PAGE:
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Colombia court poised to make historic abortion ruling

Category: Gender in the world 

A top court in Colombia is set to rule on whether women can seek legal abortions during the first 16 weeks of pregnancy, a highly anticipated decision in a region with some of the world's strictest reproductive rights laws.


Abortion in Colombia is only allowed if a mother's life is at risk, if a fetus is malformed or if the pregnancy is a result of rape.


Most countries in Latin America and the Caribbean apply similar restrictions on abortion, while six countries in the region ban the procedure in all circumstances.


The judges on Colombia's constitutional court are considering changes to the country's law following a case brought before the court last year that proposed abortion be completely banned.


The case prompted the court to consider why abortion is restricted in Colombia and consider easing the law to allow elective abortion in the first 16 weeks of pregnancy.


If the court decriminalises abortion, Colombia would have one of the most lenient laws in South America. Only one other nation in the region - Uruguay - has allowed elective abortion up until 12 weeks since 2012.


Mexico City since 2007 and Mexico's Oaxaca state following a ruling last year also have made it legal to terminate a pregnancy in the first 12 weeks.


A decision by the Colombian court is expected in early March.


The decision could come down to the two women on the court, according to Paula Avila-Guillen, director of Latin America Initiatives for the Women's Equality Center, a health care and women's rights advocacy organization.


Of the nine judges, four men are in favor, three are against, and the two women have the swing vote, she said.


"Colombia has already begun moving toward a more progressive society and if these two female judges choose to stand on the right side of history, this will be a historic moment for the court and the country," she told the Thomson Reuters Foundation.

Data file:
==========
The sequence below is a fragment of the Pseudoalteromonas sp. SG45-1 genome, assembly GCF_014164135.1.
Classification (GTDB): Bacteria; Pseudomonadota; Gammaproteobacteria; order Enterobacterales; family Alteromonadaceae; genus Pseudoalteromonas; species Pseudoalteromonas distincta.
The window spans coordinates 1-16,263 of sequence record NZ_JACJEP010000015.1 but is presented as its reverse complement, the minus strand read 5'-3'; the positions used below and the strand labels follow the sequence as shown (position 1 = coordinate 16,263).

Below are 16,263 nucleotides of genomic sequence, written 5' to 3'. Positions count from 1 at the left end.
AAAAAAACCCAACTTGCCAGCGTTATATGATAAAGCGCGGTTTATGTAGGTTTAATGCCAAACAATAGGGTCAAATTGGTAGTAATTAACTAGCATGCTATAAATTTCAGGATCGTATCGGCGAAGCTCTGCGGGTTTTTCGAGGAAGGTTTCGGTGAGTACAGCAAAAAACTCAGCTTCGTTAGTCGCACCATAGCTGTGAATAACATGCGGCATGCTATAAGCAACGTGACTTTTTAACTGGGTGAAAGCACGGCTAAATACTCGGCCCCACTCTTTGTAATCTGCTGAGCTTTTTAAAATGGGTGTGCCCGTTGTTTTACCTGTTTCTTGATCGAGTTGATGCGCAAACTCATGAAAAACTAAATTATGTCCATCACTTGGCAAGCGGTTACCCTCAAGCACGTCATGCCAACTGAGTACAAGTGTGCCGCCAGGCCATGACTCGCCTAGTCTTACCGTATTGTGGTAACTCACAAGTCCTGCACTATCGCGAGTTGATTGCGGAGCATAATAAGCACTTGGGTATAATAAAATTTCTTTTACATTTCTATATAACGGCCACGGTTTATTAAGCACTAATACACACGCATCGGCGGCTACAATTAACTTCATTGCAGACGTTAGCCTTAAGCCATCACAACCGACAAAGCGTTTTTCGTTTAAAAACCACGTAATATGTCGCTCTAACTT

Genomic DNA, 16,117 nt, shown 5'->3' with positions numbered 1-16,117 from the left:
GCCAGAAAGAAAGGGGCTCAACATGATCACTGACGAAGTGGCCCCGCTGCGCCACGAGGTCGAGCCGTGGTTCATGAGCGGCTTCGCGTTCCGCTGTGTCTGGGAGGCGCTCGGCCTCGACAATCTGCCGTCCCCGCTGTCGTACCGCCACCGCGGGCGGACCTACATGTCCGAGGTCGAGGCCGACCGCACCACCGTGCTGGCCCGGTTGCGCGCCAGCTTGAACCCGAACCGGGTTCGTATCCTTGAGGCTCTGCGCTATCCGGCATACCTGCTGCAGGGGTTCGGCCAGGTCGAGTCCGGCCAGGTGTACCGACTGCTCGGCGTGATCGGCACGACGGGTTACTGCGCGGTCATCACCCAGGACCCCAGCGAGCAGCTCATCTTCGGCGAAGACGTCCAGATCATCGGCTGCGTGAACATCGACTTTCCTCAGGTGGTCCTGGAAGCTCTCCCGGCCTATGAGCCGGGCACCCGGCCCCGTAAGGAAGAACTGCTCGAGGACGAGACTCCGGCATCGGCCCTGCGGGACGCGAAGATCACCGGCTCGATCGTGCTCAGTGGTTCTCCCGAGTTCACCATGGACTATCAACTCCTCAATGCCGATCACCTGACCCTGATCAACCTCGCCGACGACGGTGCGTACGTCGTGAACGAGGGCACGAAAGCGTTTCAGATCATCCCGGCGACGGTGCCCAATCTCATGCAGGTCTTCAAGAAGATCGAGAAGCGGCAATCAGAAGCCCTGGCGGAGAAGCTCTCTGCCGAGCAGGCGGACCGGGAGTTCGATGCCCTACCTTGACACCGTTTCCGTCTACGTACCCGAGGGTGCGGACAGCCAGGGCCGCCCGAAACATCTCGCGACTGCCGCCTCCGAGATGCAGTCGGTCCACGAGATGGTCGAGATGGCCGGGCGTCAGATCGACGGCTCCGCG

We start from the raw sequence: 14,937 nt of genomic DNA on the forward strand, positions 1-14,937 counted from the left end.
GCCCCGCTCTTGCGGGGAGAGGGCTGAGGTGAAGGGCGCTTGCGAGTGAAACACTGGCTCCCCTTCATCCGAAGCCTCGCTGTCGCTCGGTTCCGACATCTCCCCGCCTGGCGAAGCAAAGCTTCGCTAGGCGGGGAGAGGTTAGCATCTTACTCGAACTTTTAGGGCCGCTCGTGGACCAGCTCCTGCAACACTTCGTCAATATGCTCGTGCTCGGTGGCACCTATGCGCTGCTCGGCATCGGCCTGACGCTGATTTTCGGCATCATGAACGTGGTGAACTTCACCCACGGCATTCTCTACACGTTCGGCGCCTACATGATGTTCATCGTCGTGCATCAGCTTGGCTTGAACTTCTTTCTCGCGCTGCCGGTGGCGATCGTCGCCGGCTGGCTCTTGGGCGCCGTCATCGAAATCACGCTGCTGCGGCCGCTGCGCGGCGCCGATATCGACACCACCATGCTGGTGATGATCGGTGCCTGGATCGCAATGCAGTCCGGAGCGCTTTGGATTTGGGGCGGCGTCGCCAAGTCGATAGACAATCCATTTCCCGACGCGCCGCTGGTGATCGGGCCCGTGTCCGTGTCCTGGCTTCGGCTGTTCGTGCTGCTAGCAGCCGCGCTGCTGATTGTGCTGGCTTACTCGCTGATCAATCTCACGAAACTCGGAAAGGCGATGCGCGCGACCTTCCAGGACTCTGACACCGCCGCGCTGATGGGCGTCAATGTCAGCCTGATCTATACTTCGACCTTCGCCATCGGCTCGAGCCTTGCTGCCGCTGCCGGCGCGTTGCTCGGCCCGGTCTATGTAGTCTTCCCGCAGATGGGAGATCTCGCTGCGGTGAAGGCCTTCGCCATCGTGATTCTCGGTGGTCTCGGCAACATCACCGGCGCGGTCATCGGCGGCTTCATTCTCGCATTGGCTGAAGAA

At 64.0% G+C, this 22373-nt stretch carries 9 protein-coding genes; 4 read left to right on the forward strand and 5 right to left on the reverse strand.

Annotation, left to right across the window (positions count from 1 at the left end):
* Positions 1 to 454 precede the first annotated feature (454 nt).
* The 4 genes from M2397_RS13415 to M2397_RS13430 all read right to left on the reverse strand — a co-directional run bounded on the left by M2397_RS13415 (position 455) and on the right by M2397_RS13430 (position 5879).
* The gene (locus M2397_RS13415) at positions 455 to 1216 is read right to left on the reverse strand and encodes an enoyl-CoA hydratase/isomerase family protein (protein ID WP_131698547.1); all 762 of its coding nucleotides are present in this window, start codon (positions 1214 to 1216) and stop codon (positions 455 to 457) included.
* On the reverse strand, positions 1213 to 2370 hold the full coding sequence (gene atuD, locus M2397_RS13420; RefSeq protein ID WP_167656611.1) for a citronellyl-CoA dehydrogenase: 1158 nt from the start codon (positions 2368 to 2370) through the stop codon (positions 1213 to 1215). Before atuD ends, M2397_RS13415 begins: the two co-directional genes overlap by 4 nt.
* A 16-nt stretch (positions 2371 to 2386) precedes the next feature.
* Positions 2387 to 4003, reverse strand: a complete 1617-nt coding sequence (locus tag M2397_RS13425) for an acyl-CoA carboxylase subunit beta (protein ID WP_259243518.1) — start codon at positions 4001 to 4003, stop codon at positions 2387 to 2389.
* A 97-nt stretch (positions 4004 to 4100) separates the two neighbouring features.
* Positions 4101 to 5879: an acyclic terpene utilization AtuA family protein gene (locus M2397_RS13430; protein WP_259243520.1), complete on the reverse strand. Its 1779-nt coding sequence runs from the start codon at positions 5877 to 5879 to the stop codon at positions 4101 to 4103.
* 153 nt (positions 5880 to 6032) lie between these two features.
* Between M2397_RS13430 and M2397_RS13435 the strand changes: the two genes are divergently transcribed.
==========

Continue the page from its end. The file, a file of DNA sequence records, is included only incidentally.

Pro-choice activists say a woman should make decisions about her own body and point to the dangers of illegal abortion.


Nearly 15% of maternal deaths worldwide are a result of botched illegal abortions, according to the World Health Organization.






The issue of abortion deeply divides people in Colombia and in the Catholic-majority region, where the influential Roman Catholic Church and evangelical groups say abortion is a sin and that laws must protect unborn children.

The case that prompted the court to look at the issue was brought by an anti-abortion campaigner, Natalia Bernal, who argued for a return to a total ban that was reversed by the court in 2006.

According to Bernal, abortion puts at risk the "life, dignity and health ... of both a pregnant woman and her unborn son or daughter."

Her argument led one of the male judges to urge the court to consider why abortion was restricted in the first place and to weigh easing the law.

In recent weeks, pro-life supporters and religious groups have staged small protests outside the constitutional court in Bogota and in other cities, holding placards that read: "Life is sacred" and "No one can take another person's life away."

Colombia's conservative president, Ivan Duque, has said he believes life begins at conception.

Opinion polls suggest many Colombians agree with his view.

A Feb. 19 online poll by La Semana, a leading news magazine, found nearly 70% of 11,290 people who replied said they were against making abortion legal during the first four months of pregnancy.

Recent efforts to ease restrictions on abortion in other Latin American countries have failed.

In Argentina, despite a surging feminist and abortion movement, lawmakers rejected a bill to legalise abortion in 2018, while Ecuador voted down a law allowing abortion in cases of rape last year.

In El Salvador, where abortion has been totally banned since 1997 and dozens of women have been imprisoned for abortion-related crimes, several attempts to overturn the ban have failed.




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